BuzzFeed Oz recently got to relive an iconic primary school experience by visiting Life Education NSW and reuniting with the one and only Healthy Harold.
1. Seeing this van pull up at school was the best time of the year.
2. Once inside the van you were "transported" to another dimension.
3. Eager students would wait for the learning to begin (but mostly wanted to see Harold).
4. Everyone would have to take the official learning position.
5. The educator always seemed like the coolest, most knowledgeable person in your little primary school world.
6. TAM's appearance was always exciting (even if she wasn't Harold).
7. And sometimes if you were lucky you'd see the high tech TAM.
While she's not officially on the bus, she is located in Life Education's head office amphitheatre. For the record, as a twentysomething it's surprisingly hard to locate your own body's organs.
8. Back to the van, and those incredible curtains.
9. But let's be real, Harold was the main attraction. And waiting for him to appear was always the highlight of the experience.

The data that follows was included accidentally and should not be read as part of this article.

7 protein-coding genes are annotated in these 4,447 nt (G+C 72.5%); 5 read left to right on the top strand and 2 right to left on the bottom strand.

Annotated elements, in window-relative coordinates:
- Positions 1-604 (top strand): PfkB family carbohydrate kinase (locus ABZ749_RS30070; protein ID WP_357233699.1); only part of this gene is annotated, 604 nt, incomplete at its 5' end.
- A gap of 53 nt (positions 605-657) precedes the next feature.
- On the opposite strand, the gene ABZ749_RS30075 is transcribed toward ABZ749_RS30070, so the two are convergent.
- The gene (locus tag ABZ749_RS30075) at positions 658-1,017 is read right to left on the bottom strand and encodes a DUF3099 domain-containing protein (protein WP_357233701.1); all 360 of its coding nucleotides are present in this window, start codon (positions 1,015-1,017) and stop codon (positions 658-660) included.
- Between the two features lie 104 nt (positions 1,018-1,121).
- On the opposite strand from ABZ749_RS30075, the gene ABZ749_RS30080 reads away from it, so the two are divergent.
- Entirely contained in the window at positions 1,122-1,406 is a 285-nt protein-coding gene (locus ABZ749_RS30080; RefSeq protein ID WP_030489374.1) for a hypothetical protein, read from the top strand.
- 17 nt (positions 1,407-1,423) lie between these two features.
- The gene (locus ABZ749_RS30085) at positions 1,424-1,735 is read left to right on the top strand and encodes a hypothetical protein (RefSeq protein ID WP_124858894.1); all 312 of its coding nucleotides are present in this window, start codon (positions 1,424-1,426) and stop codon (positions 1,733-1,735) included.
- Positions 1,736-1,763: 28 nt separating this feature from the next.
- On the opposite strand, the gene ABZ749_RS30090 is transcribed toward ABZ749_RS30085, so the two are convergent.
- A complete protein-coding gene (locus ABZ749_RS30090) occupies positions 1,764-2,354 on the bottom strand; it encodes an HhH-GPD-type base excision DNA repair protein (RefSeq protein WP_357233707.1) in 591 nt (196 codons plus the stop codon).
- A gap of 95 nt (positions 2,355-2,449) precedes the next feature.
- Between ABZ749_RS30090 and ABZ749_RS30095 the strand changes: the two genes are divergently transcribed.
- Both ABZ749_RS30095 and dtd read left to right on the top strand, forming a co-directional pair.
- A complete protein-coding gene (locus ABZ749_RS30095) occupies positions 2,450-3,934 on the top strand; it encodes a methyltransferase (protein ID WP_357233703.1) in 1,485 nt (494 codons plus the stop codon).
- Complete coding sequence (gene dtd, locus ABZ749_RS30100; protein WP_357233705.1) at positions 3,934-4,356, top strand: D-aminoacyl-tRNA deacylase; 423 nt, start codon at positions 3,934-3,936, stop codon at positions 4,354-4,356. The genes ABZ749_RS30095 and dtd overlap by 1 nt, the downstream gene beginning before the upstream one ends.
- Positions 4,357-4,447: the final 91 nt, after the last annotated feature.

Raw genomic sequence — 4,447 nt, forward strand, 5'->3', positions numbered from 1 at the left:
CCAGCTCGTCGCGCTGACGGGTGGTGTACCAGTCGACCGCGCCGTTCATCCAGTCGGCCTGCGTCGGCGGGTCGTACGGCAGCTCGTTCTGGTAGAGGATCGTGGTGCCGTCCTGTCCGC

Yelling out his name, knocking on the walls, having the educator yell out to a magical world behind the curtain all added to the experience.
10. And then the real fun began when the lights went down and the twinkly stars on the ceiling came on.
11. Then there would be the cheesy educational videos.
As a kid, seeing a giant screen playing videos in a van was the most exciting thing ever.
12. There was lots of time for audience participation.
13. Then there would be organs on a rolled up mat.
And it was Serious Business trying to figure out where they went. You never wanted to get it wrong (even if there were a lot of mistakes in those early years).
14. A lot of time was spent playing guessing games.
15. You'd also learn safety lessons for every day life.
Most of the teaching is straight out of the '90s because every generation goes through the same issues, although some things have been updated (see: MEMES).
16. And how cool was the velcro on all the walls?
17. When you got to the lessons on drugs and alcohol it meant you were a big kid.
And it was never super preachy. Just information presented for everyone to draw their own conclusions.